Classes and reading, or “what happened to all my money?!”
Classes have started to take on a form of regularity now (post-Labor day week), and all my classes, at least, are thus far both interesting and engaging. Bought my textbooks two days ago, and have started, with some trepidation, to approach the content contained therein.
On that note: Textbooks in Canada are expensive. While Sweden is somewhat cheap (for once) when it comes to textbooks, I know that a lot of people coming in from other countries would, just like me, find that the books are expensive here. For the mandatory textbook for five different classes, I have paid 660 Canadian dollars total, equaling about €480 or US$640. It should be noted that while psychology textbooks (which is what I got) are by no means known for being incredibly cheap, neither are they known for being terribly expensive. Woe betide he/she who should desire to purchase law or business textbooks new. 250 Canadian dollars PER BOOK is not an impossibility when dealing with law books.
That said, there are ways to save a lot of money. While you may not want to purchase your books before classes start (or even during the first week) to spare yourself the agony of having purchased expensive books for a class you may decide to drop, it’s a good idea to try to find used books via, for example, Amazon or Craigslist. There are also two stores on campus that sell used books, but the line for the first 10 days of classes was about an hour or more long, and there’s a great deal of competition to get those (not always) low-priced books.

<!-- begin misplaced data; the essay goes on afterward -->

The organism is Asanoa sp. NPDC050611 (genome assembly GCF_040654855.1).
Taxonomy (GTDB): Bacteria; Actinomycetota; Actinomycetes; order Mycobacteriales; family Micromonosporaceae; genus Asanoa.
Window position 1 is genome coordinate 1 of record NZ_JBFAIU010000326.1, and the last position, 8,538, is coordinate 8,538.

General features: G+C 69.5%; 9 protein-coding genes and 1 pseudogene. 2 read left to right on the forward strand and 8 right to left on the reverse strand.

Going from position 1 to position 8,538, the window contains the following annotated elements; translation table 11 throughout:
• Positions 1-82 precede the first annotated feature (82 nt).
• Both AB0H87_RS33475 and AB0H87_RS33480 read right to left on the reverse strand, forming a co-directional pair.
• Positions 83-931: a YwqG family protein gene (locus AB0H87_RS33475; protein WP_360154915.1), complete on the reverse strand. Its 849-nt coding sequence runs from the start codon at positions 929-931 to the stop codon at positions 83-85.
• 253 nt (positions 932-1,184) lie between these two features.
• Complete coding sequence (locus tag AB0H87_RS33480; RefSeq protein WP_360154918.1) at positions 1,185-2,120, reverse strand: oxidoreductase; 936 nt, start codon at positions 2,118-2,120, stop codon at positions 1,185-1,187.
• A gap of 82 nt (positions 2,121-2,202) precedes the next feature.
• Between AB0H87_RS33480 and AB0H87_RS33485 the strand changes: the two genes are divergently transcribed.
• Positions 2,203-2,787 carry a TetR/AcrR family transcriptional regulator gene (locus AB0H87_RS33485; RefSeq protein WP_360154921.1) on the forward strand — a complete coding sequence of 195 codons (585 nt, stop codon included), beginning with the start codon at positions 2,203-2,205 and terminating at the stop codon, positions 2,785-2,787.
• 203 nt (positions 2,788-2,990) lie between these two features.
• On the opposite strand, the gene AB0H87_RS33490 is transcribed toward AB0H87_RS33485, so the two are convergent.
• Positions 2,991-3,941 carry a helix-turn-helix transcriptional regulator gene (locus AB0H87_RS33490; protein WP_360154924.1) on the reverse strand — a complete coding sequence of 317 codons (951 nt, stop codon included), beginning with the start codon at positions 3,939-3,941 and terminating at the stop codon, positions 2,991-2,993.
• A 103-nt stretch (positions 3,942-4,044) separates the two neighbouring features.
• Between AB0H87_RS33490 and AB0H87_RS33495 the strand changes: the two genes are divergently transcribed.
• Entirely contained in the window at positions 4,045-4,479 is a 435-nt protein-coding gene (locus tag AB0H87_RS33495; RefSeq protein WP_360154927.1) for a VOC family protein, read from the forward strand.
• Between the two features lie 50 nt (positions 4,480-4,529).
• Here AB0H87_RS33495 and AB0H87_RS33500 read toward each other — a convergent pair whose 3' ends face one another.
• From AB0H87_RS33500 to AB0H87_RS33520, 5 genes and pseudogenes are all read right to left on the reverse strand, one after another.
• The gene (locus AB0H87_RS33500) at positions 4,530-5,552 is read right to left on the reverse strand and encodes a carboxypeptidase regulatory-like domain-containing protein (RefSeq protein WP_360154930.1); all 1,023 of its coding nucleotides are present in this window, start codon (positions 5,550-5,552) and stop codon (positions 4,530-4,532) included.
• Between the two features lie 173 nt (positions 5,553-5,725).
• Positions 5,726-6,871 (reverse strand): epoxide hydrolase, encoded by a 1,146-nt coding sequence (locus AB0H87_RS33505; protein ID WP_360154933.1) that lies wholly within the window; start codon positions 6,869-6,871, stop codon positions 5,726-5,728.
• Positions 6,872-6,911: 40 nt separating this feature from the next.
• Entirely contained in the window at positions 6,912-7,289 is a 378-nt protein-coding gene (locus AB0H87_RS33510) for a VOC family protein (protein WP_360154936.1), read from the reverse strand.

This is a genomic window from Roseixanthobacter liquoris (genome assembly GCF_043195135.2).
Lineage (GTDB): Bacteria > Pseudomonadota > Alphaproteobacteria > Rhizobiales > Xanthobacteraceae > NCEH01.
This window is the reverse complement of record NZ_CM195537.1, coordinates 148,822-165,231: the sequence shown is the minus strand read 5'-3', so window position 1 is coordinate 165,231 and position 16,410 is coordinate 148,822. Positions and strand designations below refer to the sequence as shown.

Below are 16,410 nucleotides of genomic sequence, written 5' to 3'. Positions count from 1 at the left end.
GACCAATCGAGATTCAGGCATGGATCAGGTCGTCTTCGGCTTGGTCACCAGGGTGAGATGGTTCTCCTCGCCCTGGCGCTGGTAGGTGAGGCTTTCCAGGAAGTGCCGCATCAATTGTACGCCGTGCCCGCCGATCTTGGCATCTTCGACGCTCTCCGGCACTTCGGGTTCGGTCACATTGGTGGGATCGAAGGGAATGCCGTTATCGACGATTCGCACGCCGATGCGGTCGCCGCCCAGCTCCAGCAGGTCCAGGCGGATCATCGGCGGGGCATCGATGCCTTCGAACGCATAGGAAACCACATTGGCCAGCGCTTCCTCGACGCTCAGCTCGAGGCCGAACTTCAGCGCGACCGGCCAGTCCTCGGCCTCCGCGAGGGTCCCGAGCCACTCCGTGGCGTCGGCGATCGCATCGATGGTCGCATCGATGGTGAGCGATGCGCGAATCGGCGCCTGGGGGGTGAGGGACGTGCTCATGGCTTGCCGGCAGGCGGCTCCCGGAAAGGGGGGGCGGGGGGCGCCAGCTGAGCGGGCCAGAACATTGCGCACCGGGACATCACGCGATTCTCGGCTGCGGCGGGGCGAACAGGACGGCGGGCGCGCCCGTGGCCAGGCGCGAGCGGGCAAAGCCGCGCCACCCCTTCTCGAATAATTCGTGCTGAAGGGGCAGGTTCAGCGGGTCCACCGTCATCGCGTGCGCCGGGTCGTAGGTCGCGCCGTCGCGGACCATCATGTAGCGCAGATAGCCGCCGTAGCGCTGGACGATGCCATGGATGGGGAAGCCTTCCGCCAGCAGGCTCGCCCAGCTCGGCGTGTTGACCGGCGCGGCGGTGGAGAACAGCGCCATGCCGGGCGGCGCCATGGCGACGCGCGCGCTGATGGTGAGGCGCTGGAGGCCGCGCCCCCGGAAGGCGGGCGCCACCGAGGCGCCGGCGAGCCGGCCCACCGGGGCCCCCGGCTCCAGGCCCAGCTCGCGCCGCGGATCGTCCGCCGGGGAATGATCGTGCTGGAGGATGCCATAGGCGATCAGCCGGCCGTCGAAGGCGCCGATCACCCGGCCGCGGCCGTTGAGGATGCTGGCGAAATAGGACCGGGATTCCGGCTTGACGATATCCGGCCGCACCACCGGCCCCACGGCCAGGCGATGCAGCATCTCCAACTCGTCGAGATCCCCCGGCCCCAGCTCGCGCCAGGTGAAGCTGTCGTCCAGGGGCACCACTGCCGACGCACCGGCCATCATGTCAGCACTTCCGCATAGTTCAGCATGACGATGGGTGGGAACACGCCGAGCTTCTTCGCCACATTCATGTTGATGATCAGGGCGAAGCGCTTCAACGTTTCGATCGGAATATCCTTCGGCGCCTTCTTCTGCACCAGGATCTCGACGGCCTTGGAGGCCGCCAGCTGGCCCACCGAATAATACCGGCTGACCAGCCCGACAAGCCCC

If you’re going to start studying, keep in mind also that while used textbooks can be a great way to save money, they may not always be the exact one you need. Make sure that the edition you’re purchasing is the same as the one that will be used in your class. In some cases, an older edition may be acceptable, but the norm is that they are NOT. So save yourself both time, money and energy, and make sure you buy the right edition.
Remember: Every dollar you save on textbooks is a dollar you can use for other, more entertaining pursuits… like a Billy (cocktail-ish creation) at the Ram in the Rye (Ryerson’s resident student pub), or at some other non-scholarly pursuit. Sound like a good time? You bet it is. Sometime in the next couple of weeks, I’ll be covering some of the “recreational” activites that exist on and around Ryerson campus, so be sure to stay tuned.
Until then, journey safe, and maple on.